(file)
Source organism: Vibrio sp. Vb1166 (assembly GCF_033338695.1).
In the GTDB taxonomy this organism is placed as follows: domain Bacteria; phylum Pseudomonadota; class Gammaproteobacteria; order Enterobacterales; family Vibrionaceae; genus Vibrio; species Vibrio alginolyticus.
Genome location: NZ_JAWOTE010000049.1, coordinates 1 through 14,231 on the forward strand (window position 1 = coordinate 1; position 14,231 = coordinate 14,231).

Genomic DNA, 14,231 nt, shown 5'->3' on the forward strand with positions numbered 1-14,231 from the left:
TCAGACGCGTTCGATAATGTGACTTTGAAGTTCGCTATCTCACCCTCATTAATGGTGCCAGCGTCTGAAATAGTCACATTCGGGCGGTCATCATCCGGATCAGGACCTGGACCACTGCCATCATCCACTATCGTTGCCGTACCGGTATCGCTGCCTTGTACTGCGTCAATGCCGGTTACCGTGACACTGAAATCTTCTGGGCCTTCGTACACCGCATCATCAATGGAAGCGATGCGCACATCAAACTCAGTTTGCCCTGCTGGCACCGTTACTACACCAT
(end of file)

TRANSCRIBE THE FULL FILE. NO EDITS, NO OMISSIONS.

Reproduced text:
Source organism: Vibrio sp. Vb1166 (assembly GCF_033338695.1).
In the GTDB taxonomy this organism is placed as follows: domain Bacteria; phylum Pseudomonadota; class Gammaproteobacteria; order Enterobacterales; family Vibrionaceae; genus Vibrio; species Vibrio alginolyticus.
Genome location: NZ_JAWOTE010000049.1, coordinates 1 through 14,231 on the forward strand (window position 1 = coordinate 1; position 14,231 = coordinate 14,231).

Genomic DNA, 14,231 nt, shown 5'->3' on the forward strand with positions numbered 1-14,231 from the left:
TCAGACGCGTTCGATAATGTGACTTTGAAGTTCGCTATCTCACCCTCATTAATGGTGCCAGCGTCTGAAATAGTCACATTCGGGCGGTCATCATCCGGATCAGGACCTGGACCACTGCCATCATCCACTATCGTTGCCGTACCGGTATCGCTGCCTTGTACTGCGTCAATGCCGGTTACCGTGACACTGAAATCTTCTGGGCCTTCGTACACCGCATCATCAATGGAAGCGATGCGCACATCAAACTCAGTTTGCCCTGCTGGCACCGTTACTACACCAT